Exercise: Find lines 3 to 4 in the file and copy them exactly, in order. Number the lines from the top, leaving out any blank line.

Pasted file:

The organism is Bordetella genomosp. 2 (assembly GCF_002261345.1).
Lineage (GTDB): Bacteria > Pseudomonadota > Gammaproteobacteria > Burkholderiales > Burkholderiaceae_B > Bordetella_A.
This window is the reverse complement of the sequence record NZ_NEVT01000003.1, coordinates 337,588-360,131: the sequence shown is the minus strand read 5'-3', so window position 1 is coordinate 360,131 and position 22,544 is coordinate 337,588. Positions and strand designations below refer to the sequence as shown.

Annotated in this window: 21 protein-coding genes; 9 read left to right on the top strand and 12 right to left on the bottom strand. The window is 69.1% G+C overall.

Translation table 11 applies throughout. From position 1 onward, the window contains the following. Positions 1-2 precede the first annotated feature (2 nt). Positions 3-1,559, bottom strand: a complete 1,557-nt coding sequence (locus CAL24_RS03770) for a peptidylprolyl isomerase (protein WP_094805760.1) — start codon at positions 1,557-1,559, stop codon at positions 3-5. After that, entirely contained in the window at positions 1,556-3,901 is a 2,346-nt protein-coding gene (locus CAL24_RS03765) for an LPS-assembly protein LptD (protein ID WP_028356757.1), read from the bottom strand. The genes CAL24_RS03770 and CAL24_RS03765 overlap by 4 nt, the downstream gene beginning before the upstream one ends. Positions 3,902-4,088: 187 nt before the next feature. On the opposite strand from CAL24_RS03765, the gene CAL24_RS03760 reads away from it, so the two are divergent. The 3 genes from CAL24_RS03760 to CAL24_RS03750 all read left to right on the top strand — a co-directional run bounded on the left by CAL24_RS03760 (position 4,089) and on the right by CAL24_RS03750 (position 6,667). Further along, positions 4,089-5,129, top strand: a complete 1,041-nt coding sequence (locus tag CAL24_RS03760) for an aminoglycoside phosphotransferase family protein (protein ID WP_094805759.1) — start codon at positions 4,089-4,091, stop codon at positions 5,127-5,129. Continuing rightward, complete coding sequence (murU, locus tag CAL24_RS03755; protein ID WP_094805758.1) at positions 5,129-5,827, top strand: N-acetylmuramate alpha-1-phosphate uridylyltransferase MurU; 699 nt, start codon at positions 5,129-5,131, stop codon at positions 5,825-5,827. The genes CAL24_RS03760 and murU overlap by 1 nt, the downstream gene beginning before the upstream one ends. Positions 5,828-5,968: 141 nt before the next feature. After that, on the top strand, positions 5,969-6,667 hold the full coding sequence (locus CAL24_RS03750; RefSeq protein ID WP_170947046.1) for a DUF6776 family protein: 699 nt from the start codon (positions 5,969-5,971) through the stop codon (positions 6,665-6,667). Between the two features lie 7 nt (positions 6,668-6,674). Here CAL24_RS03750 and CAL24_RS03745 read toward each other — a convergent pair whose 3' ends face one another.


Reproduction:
This window is the reverse complement of the sequence record NZ_NEVT01000003.1, coordinates 337,588-360,131: the sequence shown is the minus strand read 5'-3', so window position 1 is coordinate 360,131 and position 22,544 is coordinate 337,588. Positions and strand designations below refer to the sequence as shown.

Annotated in this window: 21 protein-coding genes; 9 read left to right on the top strand and 12 right to left on the bottom strand. The window is 69.1% G+C overall.